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Broaching the Birds and the Bees

The 'Talk'

So What's a Parent to Do? continued...

As your child grows, answer his or her questions about sex honestly and naturally, and be tuned to listen for the question behind the question. "Make sure the conversation is going in both directions," says Michael McGee, vice president of education for the Planned Parenthood Federation of America in New York. "Make sure you listen to what your kids really want to know. Listen for what is really being asked. And find out what your kids think."

Especially with young children, earnest parents may give longer answers and more detailed information than their kids are ready for. McGee, a parent himself, admits that he's done this. "I've taken a teachable moment and beaten it to death with too much information," he says, "and I've seen my kids' eyes glaze over."

But McGee is quick to add that parents shouldn't worry too much about overdoing it. "There's no such thing as too much information," he says. "Kids do tune out what they don't need to know."

I Know There's a Book on This

Some parents will do better with a book in their hands. Visit your local library or bookstore and ask for Where Did I Come From? (for preschool and grade-school-age children); What's Happening to My Body (for preteens, boys' and girls' versions are available); It's Perfectly Normal (for kids going through puberty); or The New Teenage Body Book (an owner's manual for teens).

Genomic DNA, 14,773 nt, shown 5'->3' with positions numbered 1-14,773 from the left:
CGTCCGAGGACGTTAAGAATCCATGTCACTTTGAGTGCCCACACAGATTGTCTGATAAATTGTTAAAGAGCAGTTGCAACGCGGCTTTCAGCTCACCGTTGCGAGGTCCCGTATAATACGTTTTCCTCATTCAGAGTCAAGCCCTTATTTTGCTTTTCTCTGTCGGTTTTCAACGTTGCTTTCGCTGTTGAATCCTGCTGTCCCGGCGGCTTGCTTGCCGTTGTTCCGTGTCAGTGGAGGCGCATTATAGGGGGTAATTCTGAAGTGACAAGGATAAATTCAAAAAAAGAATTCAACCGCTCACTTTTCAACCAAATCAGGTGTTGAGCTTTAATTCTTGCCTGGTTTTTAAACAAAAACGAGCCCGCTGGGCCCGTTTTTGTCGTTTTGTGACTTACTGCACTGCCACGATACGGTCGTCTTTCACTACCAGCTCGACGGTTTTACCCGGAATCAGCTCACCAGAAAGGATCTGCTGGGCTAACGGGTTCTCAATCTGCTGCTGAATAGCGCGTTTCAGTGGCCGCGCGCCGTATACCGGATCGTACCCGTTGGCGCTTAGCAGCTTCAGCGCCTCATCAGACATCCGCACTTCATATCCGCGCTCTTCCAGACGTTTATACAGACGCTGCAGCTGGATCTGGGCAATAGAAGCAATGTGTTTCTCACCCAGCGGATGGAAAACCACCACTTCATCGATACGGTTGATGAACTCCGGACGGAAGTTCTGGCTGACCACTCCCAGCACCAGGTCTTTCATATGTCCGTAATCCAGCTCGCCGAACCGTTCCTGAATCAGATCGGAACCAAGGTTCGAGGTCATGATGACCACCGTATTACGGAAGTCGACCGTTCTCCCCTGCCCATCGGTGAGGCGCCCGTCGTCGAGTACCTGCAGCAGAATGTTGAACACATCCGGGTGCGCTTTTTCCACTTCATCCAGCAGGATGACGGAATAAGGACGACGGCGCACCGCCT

If you didn't start talking to your kids about sex early and they've now reached the "too embarrassing" age, one way to get a conversation started, Kilmer suggests, is to leave a book or two lying around the house where your kids can't miss them. Another way to get started talking about sex is to attend a workshop with your child; many organizations offer workshops and classes.

Don't They Learn This in School?

Many parents are nervous and anxious about sex education in the age of AIDS, McGee says, and they are very eager for the schools to take over the responsibility. But he doesn't advise taking that way out.

Despite some improvements, experts say, in most districts, sex education is too little, too late. In most cases, it is taught at the age when it is most embarrassing for children, around age 11 or 12. "The ages we wait for are some of the most self-conscious years in a kid's life," Kilmer says.

If parents don't take the initiative, kids will turn to their friends to pool their ignorance. They may take in misinformation and believe it for years, they may learn sex is something shameful to giggle about, and they may not even know what their parents' values are about sexuality.

McGee points out that parents who leave sex ed to the schools, or to their children's playground pals, lose the chance to pass on their values to their children; not just their values about sex per se, but about family and about relationships.

"What kids don't get in school is the stuff about the relationship, stuff about the feelings part of it," he says. "Teachers are most comfortable doing the factual physiology and anatomy of things. It's really hard for teachers to talk about relationships, emotions and values. ... The best place to teach that is at home."

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